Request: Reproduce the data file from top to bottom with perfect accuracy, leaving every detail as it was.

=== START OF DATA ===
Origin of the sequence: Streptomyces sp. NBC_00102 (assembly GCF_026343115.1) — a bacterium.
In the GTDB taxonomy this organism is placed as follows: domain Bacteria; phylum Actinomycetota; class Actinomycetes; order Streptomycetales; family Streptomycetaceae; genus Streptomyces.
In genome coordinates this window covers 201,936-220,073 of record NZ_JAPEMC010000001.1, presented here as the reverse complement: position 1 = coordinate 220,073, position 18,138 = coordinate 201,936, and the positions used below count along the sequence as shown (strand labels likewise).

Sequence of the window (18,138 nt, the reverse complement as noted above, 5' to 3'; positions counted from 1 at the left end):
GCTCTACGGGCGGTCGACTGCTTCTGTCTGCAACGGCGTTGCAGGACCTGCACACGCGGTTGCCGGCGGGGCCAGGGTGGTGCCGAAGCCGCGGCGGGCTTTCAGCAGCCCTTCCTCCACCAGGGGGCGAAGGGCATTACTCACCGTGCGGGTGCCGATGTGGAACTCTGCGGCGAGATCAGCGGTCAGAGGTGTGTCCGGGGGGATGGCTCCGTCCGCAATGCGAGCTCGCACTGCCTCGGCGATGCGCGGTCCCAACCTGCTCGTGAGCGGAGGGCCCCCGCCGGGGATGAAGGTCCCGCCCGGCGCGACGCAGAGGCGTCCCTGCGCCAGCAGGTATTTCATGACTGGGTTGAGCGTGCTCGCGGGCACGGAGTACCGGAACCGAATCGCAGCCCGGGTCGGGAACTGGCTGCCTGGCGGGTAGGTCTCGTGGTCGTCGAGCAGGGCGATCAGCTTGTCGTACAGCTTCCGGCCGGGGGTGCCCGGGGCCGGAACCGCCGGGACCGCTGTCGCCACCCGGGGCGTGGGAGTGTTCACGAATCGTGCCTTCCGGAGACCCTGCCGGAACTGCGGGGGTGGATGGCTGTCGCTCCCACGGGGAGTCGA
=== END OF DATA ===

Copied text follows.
Origin of the sequence: Streptomyces sp. NBC_00102 (assembly GCF_026343115.1) — a bacterium.
In the GTDB taxonomy this organism is placed as follows: domain Bacteria; phylum Actinomycetota; class Actinomycetes; order Streptomycetales; family Streptomycetaceae; genus Streptomyces.
In genome coordinates this window covers 201,936-220,073 of record NZ_JAPEMC010000001.1, presented here as the reverse complement: position 1 = coordinate 220,073, position 18,138 = coordinate 201,936, and the positions used below count along the sequence as shown (strand labels likewise).

Sequence of the window (18,138 nt, the reverse complement as noted above, 5' to 3'; positions counted from 1 at the left end):
GCTCTACGGGCGGTCGACTGCTTCTGTCTGCAACGGCGTTGCAGGACCTGCACACGCGGTTGCCGGCGGGGCCAGGGTGGTGCCGAAGCCGCGGCGGGCTTTCAGCAGCCCTTCCTCCACCAGGGGGCGAAGGGCATTACTCACCGTGCGGGTGCCGATGTGGAACTCTGCGGCGAGATCAGCGGTCAGAGGTGTGTCCGGGGGGATGGCTCCGTCCGCAATGCGAGCTCGCACTGCCTCGGCGATGCGCGGTCCCAACCTGCTCGTGAGCGGAGGGCCCCCGCCGGGGATGAAGGTCCCGCCCGGCGCGACGCAGAGGCGTCCCTGCGCCAGCAGGTATTTCATGACTGGGTTGAGCGTGCTCGCGGGCACGGAGTACCGGAACCGAATCGCAGCCCGGGTCGGGAACTGGCTGCCTGGCGGGTAGGTCTCGTGGTCGTCGAGCAGGGCGATCAGCTTGTCGTACAGCTTCCGGCCGGGGGTGCCCGGGGCCGGAACCGCCGGGACCGCTGTCGCCACCCGGGGCGTGGGAGTGTTCACGAATCGTGCCTTCCGGAGACCCTGCCGGAACTGCGGGGGTGGATGGCTGTCGCTCCCACGGGGAGTCGA